Go to the Head of the class! West Texas A & M senior Audra Head (on horse) poses with Buffs Head Coach Amanda Ricketson (until recently known as Amanda Love, holding the blue ribbon) and many of her teammates after winning individual intermediate western horsemanship. The young lady holding the circular trophy on the far left is Krissy Mailman of the American Quarter Horse Association. Mailman found her way into most of the winner's circle photos and quite rightly, for the AQHA and the IHSA have been partners since the 1980's.

Following the second Reining Phase section of the AQHA high point open rider and the awards presentation for that division (awarded to Griffith) the third-to-last class of 2012 IHSA Nationals took place. Individual Beginner Western Horsemanship is nearly the same as all the other horsemanship classes. The only difference is that at no time do the riders lope. Three schools (Oregon State, Oswego State and West Texas A & M) had two riders each in beginner western. After two riders received honorable mention tenth place Leslie Ulm of Truman State University. A sophomore from Urbandale, Iowa, Ulm was the Bulldog's only western rider entered at 2012 Nationals. Lindsey McNeill was certainly not West Texas A & M's only rider. The Buffs sophomore from Houston, Texas was ninth. Oregon State riders heard their names called out back-to-back. Stephanie Borgen (junior, from Woodburn, Oregon) was eighth while Lauren Welch (senior, Omaha, Nebraska) was seventh for the Beavers. Nick Duncan of the University of Findlay was sixth. Considering that beginner is the entry level it was a tad surprising that Duncan was the only freshman out of 12 riders entered. Brent Rose of Oswego won the division at the Harrington, Delaware semifinal. This time the junior from Kenoza Lake, New York was fifth. Tiffani Bennethum of Bowling Green State University proved to be very consistant over her final two shows. The senior from Dalton, Ohio was fourth at the Findlay, Ohio semifinal and was fourth again on May 6th. Bennethum became part of an Oswego "sandwich" when Oswego's Brianna Brogan was awarded third place. A junior from Lockport, New York, Brogan was second to teammate Rose at Semfinals. Third at the Harrington semi behind both Rose and Brogan was Amber Powell of St. Andrews University. A senior coincidentally from Laurinburg, North Carolina (where St. Andrews University is located), Powell placed higher at Nationals, earning the reserve championship. Considering that West Texas A & M had waited four years for an individual win and that the Buffs had all of four individual western champions at all previous IHSA Nationals combined it was surprising to some that the Buffs produced back-to-back winners. Jessica Read, a senior from San Diego, California won her first and only IHSA Nationals class for the Buffs (or Buffaloes if you prefer). Read was also the only California resident to win a western class in Raleigh.

Though it was not the final class of 2012 Nationals, Individual Novice Western Horsemanship was the last of six individual classes. Held between individual beginner and team open western, individual novice has the least amount of history, as the division was only added prior to the 2003-04 season (there were only five IHSA western divisions for nearly 20 years before). Today's winner would be the ninth person ever to win individual novice at Nationals. Five of the eight previous winners were Findlay riders (including Hallas). The Oilers had two riders entered. Could they make it six wins in nine tries?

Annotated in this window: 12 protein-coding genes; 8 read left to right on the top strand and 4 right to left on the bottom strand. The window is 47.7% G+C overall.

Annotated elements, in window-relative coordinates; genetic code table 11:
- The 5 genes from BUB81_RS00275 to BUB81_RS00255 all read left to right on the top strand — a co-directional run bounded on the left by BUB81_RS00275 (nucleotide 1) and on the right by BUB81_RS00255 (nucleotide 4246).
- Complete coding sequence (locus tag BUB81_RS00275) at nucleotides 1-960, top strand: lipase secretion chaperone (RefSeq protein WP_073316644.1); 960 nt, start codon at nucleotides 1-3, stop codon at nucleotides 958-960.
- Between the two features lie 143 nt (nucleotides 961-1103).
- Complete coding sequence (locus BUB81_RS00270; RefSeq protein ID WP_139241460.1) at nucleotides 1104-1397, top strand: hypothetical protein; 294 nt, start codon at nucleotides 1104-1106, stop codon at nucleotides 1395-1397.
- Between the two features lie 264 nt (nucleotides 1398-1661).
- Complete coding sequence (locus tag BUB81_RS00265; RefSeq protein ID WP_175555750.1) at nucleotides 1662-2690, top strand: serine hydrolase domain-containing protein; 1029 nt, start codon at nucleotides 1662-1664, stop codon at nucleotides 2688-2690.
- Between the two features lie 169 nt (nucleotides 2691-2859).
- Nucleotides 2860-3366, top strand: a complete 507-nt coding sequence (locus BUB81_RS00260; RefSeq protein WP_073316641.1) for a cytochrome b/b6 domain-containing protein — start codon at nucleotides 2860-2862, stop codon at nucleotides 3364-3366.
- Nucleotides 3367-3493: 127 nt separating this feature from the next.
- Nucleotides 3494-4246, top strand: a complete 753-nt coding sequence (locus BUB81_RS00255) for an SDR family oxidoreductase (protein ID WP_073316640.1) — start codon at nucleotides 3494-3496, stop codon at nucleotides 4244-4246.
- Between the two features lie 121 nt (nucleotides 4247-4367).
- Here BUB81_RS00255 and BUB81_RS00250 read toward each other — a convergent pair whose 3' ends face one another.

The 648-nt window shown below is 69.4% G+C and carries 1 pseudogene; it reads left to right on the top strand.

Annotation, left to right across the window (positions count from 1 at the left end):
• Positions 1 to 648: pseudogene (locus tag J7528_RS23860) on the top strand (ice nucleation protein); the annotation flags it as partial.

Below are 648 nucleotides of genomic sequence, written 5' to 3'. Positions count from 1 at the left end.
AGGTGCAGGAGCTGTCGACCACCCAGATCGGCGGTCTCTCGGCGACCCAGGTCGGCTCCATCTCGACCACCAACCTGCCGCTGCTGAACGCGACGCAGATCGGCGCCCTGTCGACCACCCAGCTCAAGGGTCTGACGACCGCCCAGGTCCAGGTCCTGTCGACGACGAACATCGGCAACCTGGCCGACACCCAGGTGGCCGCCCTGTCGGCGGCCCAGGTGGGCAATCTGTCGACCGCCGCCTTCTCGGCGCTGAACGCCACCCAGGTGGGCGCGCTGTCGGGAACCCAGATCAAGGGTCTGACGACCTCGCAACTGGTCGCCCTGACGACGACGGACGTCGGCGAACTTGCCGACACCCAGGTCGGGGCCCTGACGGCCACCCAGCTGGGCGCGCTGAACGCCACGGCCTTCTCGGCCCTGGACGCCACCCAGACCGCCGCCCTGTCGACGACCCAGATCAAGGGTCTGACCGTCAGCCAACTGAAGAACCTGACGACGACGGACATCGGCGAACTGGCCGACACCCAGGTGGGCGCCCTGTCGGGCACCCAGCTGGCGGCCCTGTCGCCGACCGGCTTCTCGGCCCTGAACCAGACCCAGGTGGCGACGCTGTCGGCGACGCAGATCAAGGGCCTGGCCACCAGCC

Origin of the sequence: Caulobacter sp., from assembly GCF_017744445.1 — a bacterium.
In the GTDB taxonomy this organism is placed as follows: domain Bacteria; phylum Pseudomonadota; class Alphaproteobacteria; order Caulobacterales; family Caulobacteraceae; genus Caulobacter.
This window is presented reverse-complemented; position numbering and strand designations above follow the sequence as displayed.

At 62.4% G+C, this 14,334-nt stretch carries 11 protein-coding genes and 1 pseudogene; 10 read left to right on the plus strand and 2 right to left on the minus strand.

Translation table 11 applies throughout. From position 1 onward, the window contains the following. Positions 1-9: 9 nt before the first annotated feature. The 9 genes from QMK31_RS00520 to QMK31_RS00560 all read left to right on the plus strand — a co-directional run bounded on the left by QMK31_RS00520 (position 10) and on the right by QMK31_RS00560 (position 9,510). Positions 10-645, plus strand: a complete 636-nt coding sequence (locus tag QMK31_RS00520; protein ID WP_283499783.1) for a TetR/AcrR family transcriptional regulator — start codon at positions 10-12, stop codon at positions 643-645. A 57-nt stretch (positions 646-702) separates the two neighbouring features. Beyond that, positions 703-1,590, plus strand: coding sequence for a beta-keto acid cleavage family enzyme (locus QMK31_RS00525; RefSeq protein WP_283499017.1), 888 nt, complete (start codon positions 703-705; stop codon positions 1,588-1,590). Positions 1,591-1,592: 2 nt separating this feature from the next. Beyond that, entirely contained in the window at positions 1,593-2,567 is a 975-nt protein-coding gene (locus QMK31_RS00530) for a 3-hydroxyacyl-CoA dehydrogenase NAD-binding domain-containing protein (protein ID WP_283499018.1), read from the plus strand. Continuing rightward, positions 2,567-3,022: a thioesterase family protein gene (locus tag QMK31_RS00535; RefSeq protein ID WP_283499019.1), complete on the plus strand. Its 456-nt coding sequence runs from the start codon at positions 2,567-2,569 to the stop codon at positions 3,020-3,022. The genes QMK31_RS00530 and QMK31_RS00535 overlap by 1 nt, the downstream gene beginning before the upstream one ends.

Read all about it! West Texas A & M riders won back-to-back individual classes as Jessica Read of the Buffs (on horse) won individual beginner western. Joining Ricketson and Mailman in the photo is IHSA Founder And Executive Director Bob Cacchione (second on right) and an unidentified IHSA Nationals volunteer who was in charge of escorting Read to the trophy room to pick up prizes, write out thank-you notes and let people know where to send her saddle!

The process was the same as usual: Enter ring, ride at the walk, jog and lope, line up, perform the pattern, dismount and wait for Marash to announce the placings. One of the two riders announced as honorable mention was Findlay sophomore Emma Bates while tenth place went to Jared Deatrick (sophomore, Paulding, Ohio) also of the Oilers. Ninth place went to Rebecca Cochran of Berry College. A sophomore from Portsmouth, Rhode Island, Cochran was surprisingly the defending National Champions' only individual western undergradate qualifier. Catherine Jula of West Virginia University was similarly the only Mountaineer to qualify individually (though like Berry, West Virginia did have a rider entered in the AQHA high point open rider competition). A freshman from Blacklick, Ohio, Jula was eighth. In fact three riders in a row were the only individual western undergraduate qualifiers from their respective schools as Caroline Lavenduski was seventh. A University of Delaware junior from Newtown, Pennsylvania, Lavenduski was seventh for the Zone 3, Region 2/Zone 4, Region 4 champion Fighting Hens. To the best of our knowledge Rebecca Folk is the first-ever Lafayette College western rider to qualify for IHSA Nationals. A junior from Kutztown, Pennsylvania, Folk was sixth. Though 2007 University of Kentucky graduate Megan Carter won the alumni reining one night earlier Kevin Sipes was the only undergraduate Wildcat entered in the western classes. A senior from Lexington, Ohio, Sipes was fifth. Karen Cannon of St. Mary of the Woods finished four places higher than teammate New as the sophomore from Manassas, Virginia was fourth. The final Oswego rider of the 2011-12 season to hear her name called was Samantha Kirby. A sophomore from Albion, New York, Kirby was third to tie Brogan for the Lakers' best ribbon in Raleigh. For the second time on this day a MTSU Blue Raider was Reserve Champion. Had Cayce Turner won the division the junior from Cookeville, Tennessee would have been the second Middle Tennessee State rider ever to win individual novice western at Nationals. Instead Turner equaled teammate Kopko. The winner of the division started the day the way he ended it. Dustin Renken, a University of Nebraska at Lincoln won team advanced western seven classes earlier. A sophomore from Bertrand, Nebraska, Renken ignited a Cornhusker's rally as he and Blake Preston won team classes to lift Nebraska from also-ran single digits to within striking distance of a National Title going into the team open rail class at the end of the day.